Fantastic cinematography can make a film unforgettable. When done well, it's like every still frame is a work of art. Color plays a vital role in this, and a cinematographer’s choices set the mood of a scene. Graphic designer Ruby Radulescu demonstrates the importance of a movie's color spectrum in a fascinating series called Movies in Color. The premise is simple: she creates detailed color palettes based on a frame of a famous film. Underneath each screen cap are the hues split up by intensity—from light to medium to dark.
The 2012 film Skyfall first inspired Radulescu's ongoing project. “I was taken with the cinematography and use of color more-so than the story itself,” she says. “I wanted to find out what colors made up certain stills and after making a few color palettes for Skyfall, took it a step further by extending it to all films and starting a blog.”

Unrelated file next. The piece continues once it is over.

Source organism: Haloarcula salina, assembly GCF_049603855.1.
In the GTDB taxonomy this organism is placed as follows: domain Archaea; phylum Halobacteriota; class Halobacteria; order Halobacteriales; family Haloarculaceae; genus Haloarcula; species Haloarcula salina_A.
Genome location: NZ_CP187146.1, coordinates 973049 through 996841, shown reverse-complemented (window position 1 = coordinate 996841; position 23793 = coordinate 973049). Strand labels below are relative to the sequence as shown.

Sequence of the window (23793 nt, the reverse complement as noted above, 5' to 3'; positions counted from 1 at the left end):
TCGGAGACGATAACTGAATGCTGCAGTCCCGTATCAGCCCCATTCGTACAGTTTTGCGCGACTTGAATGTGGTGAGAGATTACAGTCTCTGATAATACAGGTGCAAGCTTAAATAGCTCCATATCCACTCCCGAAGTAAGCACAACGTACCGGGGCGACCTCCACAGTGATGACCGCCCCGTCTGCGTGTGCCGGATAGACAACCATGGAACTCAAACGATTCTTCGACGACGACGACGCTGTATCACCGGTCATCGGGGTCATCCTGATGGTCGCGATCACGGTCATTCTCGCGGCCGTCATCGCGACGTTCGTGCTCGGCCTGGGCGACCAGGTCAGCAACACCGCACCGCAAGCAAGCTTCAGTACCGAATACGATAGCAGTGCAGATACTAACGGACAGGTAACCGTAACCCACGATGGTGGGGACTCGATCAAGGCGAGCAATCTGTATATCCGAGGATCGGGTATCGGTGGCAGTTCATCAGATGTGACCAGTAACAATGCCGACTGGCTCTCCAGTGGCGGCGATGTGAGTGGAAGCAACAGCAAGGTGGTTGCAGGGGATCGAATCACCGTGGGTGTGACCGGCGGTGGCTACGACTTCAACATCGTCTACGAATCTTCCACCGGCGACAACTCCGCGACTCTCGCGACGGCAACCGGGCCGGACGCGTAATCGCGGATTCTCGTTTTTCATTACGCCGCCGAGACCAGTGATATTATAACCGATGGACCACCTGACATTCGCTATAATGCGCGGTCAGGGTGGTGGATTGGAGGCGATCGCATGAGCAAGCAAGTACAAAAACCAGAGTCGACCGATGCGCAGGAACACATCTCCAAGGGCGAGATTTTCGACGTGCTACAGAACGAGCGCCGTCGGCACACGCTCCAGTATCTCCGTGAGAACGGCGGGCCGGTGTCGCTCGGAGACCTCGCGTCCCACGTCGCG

The meticulous process has been a valuable learning experience. It requires, first and foremost, research. “I search for stills that are compositionally interesting as well as rich in color,” Radulescu explains. “I use the help of a color generator to get a very basic range of swatches.” From there, she herself adds other prominent hues. When it’s all done, the visual nuances of the frame is revealed. As a whole, the collection of palettes demonstrates powerful color relationships between the actors, props, and the overall environment.
What film's color palettes would you like to see on Movies in Color? Radulescu takes requests.
Movies in Color: Website
Roxy Radulescu: Website | Facebook | Etsy
h/t: [Visual News]